St. Louis Artist Raises Hell About Book Bans With New Mural

David Ruggeri's mural will cover one of Dunaway Books' walls on South Grand

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click to enlarge St. Louis artist David Ruggeri wants to raise hell about banned books - Monica Obradovic
Monica Obradovic
St. Louis artist David Ruggeri wants to raise hell about banned books

David Ruggeri admits he doesn’t read as much as he used to. When it comes to his personal rage about book bans, he brings up his kids.

For his two sons who attend St. Louis Public Schools, “reading has always been important” he says. St. Louis Public Schools is one of many Missouri districts that has removed books from its shelves in response to a new state law that bans explicit materials in schools. School libraries statewide have swiped at least 300 books such as The Handmaid’s Tale or a graphic novel adaptation of the "Gettysburg Address."
“Hearing the stories about the books taken out of their library is concerning,” Ruggeri says. “We always tell them how important it is to be able to gather your own information and make your own decisions.”

Ruggeri wanted to find a way to fight back, to somehow give a metaphorical middle finger to Missouri’s legislature for making schools pull seemingly benign books.

Ruggeri, an associate professor at the University of Missouri – Columbia and artist by trade, turned to the best way he knew how: art.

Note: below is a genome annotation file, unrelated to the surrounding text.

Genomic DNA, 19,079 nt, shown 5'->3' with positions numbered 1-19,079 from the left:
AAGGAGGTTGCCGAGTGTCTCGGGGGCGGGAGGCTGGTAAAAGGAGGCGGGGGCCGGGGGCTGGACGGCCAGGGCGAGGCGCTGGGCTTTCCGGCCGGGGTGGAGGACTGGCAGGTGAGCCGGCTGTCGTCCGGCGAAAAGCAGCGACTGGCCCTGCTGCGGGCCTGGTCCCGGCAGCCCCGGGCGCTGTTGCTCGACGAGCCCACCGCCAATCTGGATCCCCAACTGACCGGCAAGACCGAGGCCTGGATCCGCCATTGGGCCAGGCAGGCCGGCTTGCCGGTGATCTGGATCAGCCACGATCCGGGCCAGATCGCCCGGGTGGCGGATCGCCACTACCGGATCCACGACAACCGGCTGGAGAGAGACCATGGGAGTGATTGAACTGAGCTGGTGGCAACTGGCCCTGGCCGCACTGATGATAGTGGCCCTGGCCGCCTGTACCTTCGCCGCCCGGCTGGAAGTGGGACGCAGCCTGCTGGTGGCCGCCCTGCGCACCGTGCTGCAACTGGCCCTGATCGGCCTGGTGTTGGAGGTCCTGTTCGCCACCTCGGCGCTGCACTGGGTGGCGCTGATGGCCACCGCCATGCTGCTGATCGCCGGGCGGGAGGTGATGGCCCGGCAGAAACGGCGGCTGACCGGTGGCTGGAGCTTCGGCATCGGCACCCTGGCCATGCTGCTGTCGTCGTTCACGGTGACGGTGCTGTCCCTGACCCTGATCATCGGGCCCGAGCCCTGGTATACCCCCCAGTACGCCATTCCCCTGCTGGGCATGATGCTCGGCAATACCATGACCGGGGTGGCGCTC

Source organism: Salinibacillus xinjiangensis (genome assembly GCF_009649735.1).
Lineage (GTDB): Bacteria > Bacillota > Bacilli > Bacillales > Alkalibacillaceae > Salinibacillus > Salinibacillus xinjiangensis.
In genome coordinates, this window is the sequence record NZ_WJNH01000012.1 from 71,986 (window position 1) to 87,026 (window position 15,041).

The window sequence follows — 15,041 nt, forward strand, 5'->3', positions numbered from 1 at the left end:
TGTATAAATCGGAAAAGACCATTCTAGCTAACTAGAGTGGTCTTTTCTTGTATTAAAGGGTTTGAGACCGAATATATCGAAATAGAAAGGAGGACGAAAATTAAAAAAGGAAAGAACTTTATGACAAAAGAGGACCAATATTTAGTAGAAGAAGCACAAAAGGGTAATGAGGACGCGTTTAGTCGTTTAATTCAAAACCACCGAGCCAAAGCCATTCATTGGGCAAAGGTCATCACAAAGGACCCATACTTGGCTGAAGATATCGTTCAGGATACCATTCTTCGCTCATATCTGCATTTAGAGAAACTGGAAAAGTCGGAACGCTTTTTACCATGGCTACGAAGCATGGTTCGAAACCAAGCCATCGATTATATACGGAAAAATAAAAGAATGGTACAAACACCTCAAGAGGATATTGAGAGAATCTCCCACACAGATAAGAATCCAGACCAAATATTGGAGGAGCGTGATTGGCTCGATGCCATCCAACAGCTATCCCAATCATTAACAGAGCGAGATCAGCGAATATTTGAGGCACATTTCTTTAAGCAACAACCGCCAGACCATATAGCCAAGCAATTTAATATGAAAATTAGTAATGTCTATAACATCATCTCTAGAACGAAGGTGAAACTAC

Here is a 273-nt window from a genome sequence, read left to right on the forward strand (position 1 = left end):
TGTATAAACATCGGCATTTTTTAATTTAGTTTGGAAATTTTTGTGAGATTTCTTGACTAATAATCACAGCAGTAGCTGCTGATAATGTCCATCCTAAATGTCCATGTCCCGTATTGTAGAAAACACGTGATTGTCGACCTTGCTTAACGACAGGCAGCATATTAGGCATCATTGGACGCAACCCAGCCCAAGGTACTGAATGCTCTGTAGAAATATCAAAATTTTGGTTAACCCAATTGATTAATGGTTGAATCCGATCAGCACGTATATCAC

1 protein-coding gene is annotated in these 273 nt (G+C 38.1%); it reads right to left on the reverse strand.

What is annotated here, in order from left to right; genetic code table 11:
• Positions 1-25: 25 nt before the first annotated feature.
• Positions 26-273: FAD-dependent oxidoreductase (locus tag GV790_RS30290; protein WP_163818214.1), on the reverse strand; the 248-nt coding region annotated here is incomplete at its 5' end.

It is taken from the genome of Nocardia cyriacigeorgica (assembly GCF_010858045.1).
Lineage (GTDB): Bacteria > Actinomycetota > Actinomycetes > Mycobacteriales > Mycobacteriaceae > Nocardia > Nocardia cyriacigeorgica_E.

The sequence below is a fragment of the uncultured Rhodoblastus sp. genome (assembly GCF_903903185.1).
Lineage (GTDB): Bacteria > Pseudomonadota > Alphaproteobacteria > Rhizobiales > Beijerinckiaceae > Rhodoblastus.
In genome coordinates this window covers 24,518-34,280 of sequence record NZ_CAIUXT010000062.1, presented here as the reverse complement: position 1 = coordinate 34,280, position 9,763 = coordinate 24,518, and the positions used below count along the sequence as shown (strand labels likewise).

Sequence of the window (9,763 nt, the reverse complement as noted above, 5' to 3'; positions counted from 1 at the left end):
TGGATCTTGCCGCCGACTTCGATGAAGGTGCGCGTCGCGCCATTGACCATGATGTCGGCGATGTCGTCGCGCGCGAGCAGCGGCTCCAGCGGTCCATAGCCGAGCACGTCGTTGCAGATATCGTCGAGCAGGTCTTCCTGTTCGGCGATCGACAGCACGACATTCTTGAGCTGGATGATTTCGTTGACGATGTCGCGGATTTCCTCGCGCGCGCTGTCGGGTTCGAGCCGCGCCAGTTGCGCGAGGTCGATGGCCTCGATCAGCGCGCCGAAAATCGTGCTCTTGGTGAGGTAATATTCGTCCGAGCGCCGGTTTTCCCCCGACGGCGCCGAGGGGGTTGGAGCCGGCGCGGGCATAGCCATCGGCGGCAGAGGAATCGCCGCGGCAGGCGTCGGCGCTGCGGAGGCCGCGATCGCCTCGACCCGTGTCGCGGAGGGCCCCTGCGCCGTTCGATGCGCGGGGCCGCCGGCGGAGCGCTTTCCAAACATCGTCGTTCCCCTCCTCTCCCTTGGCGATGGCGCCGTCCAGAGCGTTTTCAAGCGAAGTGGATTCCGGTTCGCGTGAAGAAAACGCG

This week, the artist began work on a new mural on the exterior of Dunaway Books (3111 South Grand Boulevard) in Tower Grove South to bring attention to books banned in Missouri.

click to enlarge David Ruggeri spray paints the beginnings of his banned books mural in south city. - Monica Obradovic
Monica Obradovic
David Ruggeri spray paints the beginnings of his banned books mural in south city.

The idea for the mural was Ruggeri's; he reached out to Dunaway Books owners Kevin Twellman and Claudia Brodie to pitch the concept.

“Everybody should have a discussion about [banned books], or at least be aware of it,” Ruggeri says.

Dunaway Books manager Vernon Bain has worked at the store for 11 years and been a reader for “well over 50 years.”

Not since the '60s and early '70s can Bain recall a time when readers faced such censorship. Back then, some circles frowned upon reading Helter Skelter: The True Story of the Manson Murders and the work of beat poets that were pushing the envelope.

“You need to understand both the good and bad in the world to really gain a full understanding of what’s going on,” Bain says. “The only censorship there should be in this country is between a parent and a child.”

Ruggeri’s mural will be a stack of banned books and will emulate a mixed media piece he made earlier this year from the pages of banned books. As of Wednesday morning, the artist had painted the outline of six books. Which banned books will be featured is yet to be determined.

The completed mural will be visible to people traveling north on South Grand Boulevard and should be finished by the end of the week, according to Ruggeri.

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About The Author

Monica Obradovic

Monica Obradovic is a staff writer for the Riverfront Times.
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